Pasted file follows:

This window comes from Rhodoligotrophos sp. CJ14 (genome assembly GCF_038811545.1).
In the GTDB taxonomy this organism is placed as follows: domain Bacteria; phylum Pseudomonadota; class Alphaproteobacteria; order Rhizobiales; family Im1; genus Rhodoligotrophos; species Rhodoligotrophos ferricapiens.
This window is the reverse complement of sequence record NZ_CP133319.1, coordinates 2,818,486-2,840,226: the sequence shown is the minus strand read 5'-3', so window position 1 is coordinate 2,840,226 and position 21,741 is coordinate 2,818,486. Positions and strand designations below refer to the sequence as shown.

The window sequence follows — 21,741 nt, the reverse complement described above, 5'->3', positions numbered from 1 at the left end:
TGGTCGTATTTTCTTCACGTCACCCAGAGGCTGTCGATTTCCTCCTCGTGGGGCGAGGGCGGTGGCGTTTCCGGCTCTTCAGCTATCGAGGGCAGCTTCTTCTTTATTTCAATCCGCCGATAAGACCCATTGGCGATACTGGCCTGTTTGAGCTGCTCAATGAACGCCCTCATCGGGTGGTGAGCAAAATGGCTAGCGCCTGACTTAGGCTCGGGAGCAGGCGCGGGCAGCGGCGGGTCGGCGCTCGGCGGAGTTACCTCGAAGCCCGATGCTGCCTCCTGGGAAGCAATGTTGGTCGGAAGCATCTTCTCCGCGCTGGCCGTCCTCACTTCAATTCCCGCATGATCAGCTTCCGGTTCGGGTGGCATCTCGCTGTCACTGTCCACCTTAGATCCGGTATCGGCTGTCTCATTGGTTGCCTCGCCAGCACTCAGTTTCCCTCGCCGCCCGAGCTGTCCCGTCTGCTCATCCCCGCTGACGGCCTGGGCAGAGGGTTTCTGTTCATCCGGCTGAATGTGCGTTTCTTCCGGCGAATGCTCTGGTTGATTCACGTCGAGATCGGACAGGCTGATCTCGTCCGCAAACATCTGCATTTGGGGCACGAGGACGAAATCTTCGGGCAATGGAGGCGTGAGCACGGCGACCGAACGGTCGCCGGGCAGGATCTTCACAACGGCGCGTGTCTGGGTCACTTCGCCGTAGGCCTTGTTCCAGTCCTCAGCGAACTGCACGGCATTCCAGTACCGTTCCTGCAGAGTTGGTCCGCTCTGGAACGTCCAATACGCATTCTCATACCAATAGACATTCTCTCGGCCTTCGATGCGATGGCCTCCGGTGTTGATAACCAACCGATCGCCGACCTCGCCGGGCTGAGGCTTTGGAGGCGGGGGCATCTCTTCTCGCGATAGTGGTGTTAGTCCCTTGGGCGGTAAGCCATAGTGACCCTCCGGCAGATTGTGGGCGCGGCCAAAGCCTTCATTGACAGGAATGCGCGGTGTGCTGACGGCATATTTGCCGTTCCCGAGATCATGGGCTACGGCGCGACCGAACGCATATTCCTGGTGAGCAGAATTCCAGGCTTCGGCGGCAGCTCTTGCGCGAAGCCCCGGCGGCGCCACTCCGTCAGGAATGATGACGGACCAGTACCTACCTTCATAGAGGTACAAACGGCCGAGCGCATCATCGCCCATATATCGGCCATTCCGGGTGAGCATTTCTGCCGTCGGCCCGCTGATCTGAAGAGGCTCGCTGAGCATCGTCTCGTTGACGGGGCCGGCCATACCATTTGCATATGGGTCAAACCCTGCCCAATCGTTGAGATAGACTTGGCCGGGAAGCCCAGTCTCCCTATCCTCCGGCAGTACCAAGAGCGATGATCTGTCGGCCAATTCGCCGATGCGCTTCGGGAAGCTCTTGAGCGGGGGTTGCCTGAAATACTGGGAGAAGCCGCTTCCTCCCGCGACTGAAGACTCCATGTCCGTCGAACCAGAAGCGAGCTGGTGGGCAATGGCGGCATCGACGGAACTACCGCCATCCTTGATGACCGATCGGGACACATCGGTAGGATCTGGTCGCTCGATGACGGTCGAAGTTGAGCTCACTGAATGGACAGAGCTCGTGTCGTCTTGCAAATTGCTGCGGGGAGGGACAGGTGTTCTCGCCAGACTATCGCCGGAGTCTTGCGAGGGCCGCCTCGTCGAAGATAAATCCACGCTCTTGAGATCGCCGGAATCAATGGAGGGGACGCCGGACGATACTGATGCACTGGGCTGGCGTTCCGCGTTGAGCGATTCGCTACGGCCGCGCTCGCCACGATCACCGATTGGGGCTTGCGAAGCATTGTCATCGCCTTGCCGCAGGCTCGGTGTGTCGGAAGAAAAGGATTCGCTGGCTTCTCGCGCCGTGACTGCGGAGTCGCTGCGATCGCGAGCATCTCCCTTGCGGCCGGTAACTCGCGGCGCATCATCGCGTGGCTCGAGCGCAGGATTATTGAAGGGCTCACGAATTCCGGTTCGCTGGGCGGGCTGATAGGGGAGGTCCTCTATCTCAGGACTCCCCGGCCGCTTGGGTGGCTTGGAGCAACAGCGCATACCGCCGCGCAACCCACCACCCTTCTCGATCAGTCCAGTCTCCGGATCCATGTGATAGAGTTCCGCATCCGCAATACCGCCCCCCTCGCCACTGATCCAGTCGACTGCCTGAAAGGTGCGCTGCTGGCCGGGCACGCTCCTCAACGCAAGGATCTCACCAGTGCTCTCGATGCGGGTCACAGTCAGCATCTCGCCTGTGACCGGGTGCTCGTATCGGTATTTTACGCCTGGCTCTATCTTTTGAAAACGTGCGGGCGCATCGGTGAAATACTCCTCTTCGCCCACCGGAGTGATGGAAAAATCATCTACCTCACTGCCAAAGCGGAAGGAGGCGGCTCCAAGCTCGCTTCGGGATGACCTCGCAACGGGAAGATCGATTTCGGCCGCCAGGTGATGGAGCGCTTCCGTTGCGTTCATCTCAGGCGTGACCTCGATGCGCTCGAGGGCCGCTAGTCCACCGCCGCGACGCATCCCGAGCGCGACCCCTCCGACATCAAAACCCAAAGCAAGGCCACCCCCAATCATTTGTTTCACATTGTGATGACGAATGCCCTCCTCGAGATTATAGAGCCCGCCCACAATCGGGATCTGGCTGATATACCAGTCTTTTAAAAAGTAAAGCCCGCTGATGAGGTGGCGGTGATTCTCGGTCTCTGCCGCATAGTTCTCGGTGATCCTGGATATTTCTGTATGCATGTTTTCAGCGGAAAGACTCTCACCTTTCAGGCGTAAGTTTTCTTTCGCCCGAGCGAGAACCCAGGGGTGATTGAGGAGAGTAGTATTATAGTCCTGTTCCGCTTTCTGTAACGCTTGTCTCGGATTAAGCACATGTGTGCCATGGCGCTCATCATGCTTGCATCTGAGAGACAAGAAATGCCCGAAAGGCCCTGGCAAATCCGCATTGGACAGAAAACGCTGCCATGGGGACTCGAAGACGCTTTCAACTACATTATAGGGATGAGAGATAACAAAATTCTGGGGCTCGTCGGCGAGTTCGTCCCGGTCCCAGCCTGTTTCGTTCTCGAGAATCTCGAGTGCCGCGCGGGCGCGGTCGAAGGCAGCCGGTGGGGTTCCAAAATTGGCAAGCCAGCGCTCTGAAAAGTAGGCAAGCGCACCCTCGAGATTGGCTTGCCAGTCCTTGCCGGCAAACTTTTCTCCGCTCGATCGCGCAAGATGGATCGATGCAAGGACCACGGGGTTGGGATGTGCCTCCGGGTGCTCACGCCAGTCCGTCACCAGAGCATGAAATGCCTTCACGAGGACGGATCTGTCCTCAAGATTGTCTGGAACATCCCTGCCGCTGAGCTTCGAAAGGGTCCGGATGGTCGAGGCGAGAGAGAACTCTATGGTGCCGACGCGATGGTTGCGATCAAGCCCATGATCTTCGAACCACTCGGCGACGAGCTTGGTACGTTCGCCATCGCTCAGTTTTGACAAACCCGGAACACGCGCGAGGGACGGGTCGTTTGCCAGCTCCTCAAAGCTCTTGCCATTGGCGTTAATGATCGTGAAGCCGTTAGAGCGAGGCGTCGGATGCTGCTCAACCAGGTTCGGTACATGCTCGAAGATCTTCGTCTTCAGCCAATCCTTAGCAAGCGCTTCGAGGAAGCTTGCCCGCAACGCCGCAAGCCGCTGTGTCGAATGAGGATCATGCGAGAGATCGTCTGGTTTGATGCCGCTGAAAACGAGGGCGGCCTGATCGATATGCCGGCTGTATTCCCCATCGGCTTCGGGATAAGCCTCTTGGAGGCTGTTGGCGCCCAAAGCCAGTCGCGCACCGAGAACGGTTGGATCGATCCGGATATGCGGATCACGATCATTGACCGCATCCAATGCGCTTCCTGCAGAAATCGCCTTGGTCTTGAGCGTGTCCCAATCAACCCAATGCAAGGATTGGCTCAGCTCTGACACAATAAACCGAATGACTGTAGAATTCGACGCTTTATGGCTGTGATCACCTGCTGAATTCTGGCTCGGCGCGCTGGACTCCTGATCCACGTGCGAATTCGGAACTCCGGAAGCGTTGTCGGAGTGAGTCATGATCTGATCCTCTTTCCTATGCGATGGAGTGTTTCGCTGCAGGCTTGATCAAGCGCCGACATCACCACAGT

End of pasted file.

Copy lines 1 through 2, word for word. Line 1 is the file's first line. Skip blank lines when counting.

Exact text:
This window comes from Rhodoligotrophos sp. CJ14 (genome assembly GCF_038811545.1).
In the GTDB taxonomy this organism is placed as follows: domain Bacteria; phylum Pseudomonadota; class Alphaproteobacteria; order Rhizobiales; family Im1; genus Rhodoligotrophos; species Rhodoligotrophos ferricapiens.